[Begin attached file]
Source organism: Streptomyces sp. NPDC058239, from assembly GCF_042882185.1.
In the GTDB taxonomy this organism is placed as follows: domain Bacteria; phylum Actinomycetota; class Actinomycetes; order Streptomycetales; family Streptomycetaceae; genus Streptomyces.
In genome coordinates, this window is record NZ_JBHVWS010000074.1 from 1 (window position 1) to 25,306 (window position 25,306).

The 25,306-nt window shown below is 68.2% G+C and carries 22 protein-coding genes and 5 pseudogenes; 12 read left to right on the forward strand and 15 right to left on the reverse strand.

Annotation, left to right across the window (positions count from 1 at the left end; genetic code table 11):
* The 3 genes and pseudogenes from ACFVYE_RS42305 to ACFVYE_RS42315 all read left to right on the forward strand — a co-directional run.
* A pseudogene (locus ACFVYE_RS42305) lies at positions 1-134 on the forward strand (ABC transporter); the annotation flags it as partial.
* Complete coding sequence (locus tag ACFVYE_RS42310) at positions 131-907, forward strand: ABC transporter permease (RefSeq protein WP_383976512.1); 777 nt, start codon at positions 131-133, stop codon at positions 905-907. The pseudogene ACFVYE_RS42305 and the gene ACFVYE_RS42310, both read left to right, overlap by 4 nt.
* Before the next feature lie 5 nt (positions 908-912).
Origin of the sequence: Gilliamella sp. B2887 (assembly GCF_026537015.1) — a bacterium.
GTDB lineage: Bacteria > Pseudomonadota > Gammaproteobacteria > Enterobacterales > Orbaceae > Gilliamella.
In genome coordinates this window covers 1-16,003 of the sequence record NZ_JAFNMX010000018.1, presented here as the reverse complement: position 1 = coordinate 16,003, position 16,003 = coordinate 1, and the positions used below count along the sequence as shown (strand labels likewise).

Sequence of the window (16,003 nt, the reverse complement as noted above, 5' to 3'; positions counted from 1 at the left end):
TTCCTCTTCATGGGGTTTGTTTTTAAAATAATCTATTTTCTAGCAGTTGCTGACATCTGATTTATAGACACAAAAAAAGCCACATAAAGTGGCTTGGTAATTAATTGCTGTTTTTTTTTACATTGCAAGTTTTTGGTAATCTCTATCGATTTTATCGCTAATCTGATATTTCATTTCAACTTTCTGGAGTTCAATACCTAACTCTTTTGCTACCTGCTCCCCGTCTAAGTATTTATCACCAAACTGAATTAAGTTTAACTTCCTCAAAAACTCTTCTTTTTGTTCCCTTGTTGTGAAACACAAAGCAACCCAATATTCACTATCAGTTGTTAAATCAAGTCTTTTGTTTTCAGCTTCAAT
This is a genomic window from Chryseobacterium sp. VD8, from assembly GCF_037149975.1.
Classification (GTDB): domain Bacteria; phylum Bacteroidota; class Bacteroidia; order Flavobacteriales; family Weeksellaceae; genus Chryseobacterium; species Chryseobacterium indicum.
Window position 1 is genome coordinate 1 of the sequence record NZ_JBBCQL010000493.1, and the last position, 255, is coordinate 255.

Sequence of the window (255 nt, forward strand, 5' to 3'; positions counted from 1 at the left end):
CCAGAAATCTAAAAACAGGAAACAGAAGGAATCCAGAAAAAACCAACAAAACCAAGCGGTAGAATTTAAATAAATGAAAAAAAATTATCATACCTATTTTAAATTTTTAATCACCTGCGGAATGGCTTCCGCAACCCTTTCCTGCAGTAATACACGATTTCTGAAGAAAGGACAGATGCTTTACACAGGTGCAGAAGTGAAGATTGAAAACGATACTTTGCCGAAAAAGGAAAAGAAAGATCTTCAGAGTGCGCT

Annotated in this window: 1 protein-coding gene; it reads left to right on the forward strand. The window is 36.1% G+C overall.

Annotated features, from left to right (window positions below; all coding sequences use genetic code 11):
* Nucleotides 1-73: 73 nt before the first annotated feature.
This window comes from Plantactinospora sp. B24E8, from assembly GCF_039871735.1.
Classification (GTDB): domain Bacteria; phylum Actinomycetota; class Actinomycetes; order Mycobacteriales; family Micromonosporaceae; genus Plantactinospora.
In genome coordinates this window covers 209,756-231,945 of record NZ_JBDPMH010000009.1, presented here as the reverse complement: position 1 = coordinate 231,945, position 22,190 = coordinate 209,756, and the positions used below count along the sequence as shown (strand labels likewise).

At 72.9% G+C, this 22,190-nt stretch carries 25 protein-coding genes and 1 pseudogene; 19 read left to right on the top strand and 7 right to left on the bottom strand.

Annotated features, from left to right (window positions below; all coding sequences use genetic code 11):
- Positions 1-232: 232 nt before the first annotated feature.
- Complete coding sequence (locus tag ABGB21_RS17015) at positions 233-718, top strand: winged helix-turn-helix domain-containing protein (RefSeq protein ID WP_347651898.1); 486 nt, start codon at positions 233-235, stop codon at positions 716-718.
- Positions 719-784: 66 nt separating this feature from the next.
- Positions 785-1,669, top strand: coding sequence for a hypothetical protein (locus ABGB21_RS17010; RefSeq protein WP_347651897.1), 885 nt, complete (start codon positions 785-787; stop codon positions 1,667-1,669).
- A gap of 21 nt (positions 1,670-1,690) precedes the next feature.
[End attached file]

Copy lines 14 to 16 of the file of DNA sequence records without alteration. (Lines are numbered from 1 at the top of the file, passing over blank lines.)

TTCCTCTTCATGGGGTTTGTTTTTAAAATAATCTATTTTCTAGCAGTTGCTGACATCTGATTTATAGACACAAAAAAAGCCACATAAAGTGGCTTGGTAATTAATTGCTGTTTTTTTTTACATTGCAAGTTTTTGGTAATCTCTATCGATTTTATCGCTAATCTGATATTTCATTTCAACTTTCTGGAGTTCAATACCTAACTCTTTTGCTACCTGCTCCCCGTCTAAGTATTTATCACCAAACTGAATTAAGTTTAACTTCCTCAAAAACTCTTCTTTTTGTTCCCTTGTTGTGAAACACAAAGCAACCCAATATTCACTATCAGTTGTTAAATCAAGTCTTTTGTTTTCAGCTTCAAT
This is a genomic window from Chryseobacterium sp. VD8, from assembly GCF_037149975.1.
Classification (GTDB): domain Bacteria; phylum Bacteroidota; class Bacteroidia; order Flavobacteriales; family Weeksellaceae; genus Chryseobacterium; species Chryseobacterium indicum.